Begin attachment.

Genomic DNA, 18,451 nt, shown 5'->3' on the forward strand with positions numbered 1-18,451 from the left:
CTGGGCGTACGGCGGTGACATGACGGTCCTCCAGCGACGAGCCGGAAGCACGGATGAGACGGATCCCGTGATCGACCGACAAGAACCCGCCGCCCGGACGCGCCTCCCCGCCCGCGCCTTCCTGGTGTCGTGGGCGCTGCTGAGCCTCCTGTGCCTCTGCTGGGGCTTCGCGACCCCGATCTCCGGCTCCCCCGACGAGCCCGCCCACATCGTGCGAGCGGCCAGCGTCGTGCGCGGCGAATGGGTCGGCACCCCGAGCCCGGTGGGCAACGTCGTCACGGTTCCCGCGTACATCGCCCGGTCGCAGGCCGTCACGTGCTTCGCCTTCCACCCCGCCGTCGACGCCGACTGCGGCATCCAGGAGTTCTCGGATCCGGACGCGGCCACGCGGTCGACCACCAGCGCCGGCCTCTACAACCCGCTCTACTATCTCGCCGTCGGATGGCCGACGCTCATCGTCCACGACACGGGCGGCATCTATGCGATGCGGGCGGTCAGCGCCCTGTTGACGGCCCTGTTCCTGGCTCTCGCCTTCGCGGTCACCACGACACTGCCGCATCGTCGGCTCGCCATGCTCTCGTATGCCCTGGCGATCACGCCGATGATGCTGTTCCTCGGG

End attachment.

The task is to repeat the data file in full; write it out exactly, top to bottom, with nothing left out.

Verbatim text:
Genomic DNA, 18,451 nt, shown 5'->3' on the forward strand with positions numbered 1-18,451 from the left:
CTGGGCGTACGGCGGTGACATGACGGTCCTCCAGCGACGAGCCGGAAGCACGGATGAGACGGATCCCGTGATCGACCGACAAGAACCCGCCGCCCGGACGCGCCTCCCCGCCCGCGCCTTCCTGGTGTCGTGGGCGCTGCTGAGCCTCCTGTGCCTCTGCTGGGGCTTCGCGACCCCGATCTCCGGCTCCCCCGACGAGCCCGCCCACATCGTGCGAGCGGCCAGCGTCGTGCGCGGCGAATGGGTCGGCACCCCGAGCCCGGTGGGCAACGTCGTCACGGTTCCCGCGTACATCGCCCGGTCGCAGGCCGTCACGTGCTTCGCCTTCCACCCCGCCGTCGACGCCGACTGCGGCATCCAGGAGTTCTCGGATCCGGACGCGGCCACGCGGTCGACCACCAGCGCCGGCCTCTACAACCCGCTCTACTATCTCGCCGTCGGATGGCCGACGCTCATCGTCCACGACACGGGCGGCATCTATGCGATGCGGGCGGTCAGCGCCCTGTTGACGGCCCTGTTCCTGGCTCTCGCCTTCGCGGTCACCACGACACTGCCGCATCGTCGGCTCGCCATGCTCTCGTATGCCCTGGCGATCACGCCGATGATGCTGTTCCTCGGG